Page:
Danny Levine

Spiritual Investments

04/03/2009
Staff Writer
At West Side Judaica, seder plates are the hot item these days. A little south, at Manhattan Judaica, a new Haggadah by the late philosophical leader of the Modern Orthodox movement is a best-seller. Further south, at J. Levine Books & Judaica, novelty items like a Pharaoh punching bag and a where-did-the-wine-go? Elijah’s Cup are popular. In this national time of recession, in the Jewish period before Passover, business is off for many merchants – but it’s not as off as expected for businesses selling goods for Pesach.

Gays Rituals Going Mainstream

08/01/2003
Staff Writer
Sarah and Michelle aren't getting married this summer; they're having a commitment ceremony. They are specifically not calling it a wedding and there will be no ketubah, marriage contract. Instead, they will participate in a Talmudic ritual that establishes business partnerships and outline their mutual responsibilities and commitment in a shtar, a Jewish legal document.

Spiritual Investments

04/01/2009
Staff Writer
At West Side Judaica, seder plates are the hot item these days. A little south, at Manhattan Judaica, a new Haggadah by the late philosophical leader of the Modern Orthodox movement is a best-seller. Further south, at J. Levine Books & Judaica, novelty items like a Pharaoh punching bag and a where-did-the-wine-go? Elijah’s Cup are popular. In this national time of recession, in the Jewish period before Passover, business is off for many merchants – but it’s not as off as expected for businesses selling goods for Pesach.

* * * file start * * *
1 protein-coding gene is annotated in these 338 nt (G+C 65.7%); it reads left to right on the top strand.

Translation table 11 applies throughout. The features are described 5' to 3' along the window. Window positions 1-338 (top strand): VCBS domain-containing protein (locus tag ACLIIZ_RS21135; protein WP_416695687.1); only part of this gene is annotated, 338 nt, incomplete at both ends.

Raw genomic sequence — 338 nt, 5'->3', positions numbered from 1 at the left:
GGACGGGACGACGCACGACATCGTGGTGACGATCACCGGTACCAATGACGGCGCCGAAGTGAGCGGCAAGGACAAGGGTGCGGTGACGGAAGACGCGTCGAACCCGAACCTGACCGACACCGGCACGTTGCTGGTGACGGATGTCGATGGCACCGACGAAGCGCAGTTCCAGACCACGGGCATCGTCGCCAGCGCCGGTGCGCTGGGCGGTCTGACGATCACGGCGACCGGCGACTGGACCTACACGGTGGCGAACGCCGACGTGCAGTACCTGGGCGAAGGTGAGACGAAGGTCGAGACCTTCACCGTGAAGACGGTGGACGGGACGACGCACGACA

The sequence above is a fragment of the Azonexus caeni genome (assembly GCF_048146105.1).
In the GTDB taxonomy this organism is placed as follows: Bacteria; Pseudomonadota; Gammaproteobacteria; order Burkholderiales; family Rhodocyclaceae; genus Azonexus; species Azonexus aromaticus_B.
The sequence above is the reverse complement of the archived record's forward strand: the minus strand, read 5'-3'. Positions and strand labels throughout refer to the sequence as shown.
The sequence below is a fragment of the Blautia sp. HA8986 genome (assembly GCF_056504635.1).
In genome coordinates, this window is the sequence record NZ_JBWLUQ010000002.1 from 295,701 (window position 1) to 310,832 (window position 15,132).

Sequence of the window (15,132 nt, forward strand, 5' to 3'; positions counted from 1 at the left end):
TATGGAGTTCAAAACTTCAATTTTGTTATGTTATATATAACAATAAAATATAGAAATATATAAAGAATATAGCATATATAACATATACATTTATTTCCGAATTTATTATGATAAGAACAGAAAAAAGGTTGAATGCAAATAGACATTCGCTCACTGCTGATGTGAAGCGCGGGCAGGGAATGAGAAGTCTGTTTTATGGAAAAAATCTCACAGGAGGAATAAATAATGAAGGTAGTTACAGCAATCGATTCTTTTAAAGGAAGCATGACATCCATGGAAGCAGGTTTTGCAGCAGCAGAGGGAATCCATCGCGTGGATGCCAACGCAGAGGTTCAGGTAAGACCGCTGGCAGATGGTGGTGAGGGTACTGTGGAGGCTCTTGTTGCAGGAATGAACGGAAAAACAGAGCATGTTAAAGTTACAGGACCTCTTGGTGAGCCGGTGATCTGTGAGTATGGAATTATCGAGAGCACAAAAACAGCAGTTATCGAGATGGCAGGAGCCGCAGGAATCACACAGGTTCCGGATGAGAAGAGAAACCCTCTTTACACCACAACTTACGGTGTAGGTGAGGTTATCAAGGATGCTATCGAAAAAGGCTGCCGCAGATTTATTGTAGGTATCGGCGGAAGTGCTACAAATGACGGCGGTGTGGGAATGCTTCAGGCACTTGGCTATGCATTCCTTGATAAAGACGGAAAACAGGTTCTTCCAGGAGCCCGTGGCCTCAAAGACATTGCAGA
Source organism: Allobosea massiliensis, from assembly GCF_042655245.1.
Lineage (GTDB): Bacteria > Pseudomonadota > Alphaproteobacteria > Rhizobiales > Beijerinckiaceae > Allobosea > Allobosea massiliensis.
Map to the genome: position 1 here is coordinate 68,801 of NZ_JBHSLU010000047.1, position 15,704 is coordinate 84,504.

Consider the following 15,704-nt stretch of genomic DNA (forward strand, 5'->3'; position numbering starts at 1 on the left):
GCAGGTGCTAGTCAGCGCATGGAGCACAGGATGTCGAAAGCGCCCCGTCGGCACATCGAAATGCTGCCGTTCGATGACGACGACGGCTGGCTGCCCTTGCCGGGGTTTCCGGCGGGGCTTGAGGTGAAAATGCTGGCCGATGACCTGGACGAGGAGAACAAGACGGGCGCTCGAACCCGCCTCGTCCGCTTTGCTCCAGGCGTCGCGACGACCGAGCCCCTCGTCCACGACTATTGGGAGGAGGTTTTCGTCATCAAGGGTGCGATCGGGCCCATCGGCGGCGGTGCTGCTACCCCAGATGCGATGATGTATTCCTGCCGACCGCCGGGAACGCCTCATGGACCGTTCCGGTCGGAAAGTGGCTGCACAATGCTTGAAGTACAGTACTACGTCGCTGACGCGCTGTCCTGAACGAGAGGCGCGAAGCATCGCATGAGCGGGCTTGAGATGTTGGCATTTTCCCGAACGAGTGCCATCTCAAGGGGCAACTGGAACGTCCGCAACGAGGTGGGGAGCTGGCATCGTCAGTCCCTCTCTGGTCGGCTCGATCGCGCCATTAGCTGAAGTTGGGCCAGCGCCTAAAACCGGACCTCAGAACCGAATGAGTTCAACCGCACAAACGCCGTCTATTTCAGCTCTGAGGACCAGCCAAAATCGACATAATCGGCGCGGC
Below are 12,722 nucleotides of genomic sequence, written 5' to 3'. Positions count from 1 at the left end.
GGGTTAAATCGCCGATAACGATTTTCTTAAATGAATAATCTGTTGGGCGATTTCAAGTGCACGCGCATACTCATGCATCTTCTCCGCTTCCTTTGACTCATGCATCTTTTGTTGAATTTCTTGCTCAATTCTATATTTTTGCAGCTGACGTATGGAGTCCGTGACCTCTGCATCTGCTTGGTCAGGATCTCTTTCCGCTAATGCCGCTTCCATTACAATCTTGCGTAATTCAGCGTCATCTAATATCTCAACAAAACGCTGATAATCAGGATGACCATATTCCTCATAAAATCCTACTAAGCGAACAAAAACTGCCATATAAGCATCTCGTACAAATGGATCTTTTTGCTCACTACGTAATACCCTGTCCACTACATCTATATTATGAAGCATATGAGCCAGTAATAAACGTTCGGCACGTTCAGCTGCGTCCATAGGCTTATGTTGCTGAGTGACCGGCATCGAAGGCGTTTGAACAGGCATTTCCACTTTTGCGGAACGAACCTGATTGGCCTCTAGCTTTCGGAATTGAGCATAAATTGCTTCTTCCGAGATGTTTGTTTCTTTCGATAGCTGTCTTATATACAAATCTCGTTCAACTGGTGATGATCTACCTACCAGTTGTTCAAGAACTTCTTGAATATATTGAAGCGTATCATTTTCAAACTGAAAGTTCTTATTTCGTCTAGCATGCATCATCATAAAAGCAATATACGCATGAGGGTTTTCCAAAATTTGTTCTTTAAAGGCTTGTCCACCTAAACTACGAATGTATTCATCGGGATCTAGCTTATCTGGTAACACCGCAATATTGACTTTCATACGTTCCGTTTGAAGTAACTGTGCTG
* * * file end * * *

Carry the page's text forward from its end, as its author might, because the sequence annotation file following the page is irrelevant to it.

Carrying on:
New Broth

05/16/2003
Staff Writer
A middle-aged woman walked into J. Levine Judaica, a Midtown bookstore, one recent afternoon, looking for an inspirational gift for a friend with cancer. Owner Danny Levine pointed her to the self-help section. The customer chose one of the "Small Miracles" books, with many Jewish stories, by Brooklyn authors Yitta Halberstam and Judith Leventhal. The woman said someone profiled in one of the books reminded her of her friend. The woman, Levine says, spent "a good 15, 20 minutes" reading many stories in many books.

On The Same Page

02/25/2005
Staff Writer
Several dozen times over the past seven years, the Levine family of Greenwich Village has invited a few friends to a private celebration in a kosher restaurant. Each meal was a siyum, marking the completion of a tractate of Talmud studied by Danny Levine and his two teenage sons. “Usually about eight or nine” people came, Levine said. Tuesday will be the Levine family’s final siyum, but a restaurant couldn’t hold everyone coming.
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